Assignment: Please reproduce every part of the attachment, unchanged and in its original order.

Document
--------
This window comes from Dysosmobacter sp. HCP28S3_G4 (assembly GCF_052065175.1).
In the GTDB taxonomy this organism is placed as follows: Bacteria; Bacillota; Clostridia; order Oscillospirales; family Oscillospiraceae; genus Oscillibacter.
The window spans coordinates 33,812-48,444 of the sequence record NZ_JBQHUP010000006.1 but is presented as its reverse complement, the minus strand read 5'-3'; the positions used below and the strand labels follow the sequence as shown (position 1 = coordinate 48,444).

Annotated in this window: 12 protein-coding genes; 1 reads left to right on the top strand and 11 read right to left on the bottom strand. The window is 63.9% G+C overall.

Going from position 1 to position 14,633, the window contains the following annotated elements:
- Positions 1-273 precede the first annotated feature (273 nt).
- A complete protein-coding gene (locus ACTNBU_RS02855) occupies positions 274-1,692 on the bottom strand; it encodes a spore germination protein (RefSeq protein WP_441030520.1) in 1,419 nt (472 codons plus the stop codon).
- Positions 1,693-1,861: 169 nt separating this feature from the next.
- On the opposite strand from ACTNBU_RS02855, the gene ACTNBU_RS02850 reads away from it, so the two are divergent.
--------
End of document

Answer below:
This window comes from Dysosmobacter sp. HCP28S3_G4 (assembly GCF_052065175.1).
In the GTDB taxonomy this organism is placed as follows: Bacteria; Bacillota; Clostridia; order Oscillospirales; family Oscillospiraceae; genus Oscillibacter.
The window spans coordinates 33,812-48,444 of the sequence record NZ_JBQHUP010000006.1 but is presented as its reverse complement, the minus strand read 5'-3'; the positions used below and the strand labels follow the sequence as shown (position 1 = coordinate 48,444).

Annotated in this window: 12 protein-coding genes; 1 reads left to right on the top strand and 11 read right to left on the bottom strand. The window is 63.9% G+C overall.

Going from position 1 to position 14,633, the window contains the following annotated elements:
- Positions 1-273 precede the first annotated feature (273 nt).
- A complete protein-coding gene (locus ACTNBU_RS02855) occupies positions 274-1,692 on the bottom strand; it encodes a spore germination protein (RefSeq protein WP_441030520.1) in 1,419 nt (472 codons plus the stop codon).
- Positions 1,693-1,861: 169 nt separating this feature from the next.
- On the opposite strand from ACTNBU_RS02855, the gene ACTNBU_RS02850 reads away from it, so the two are divergent.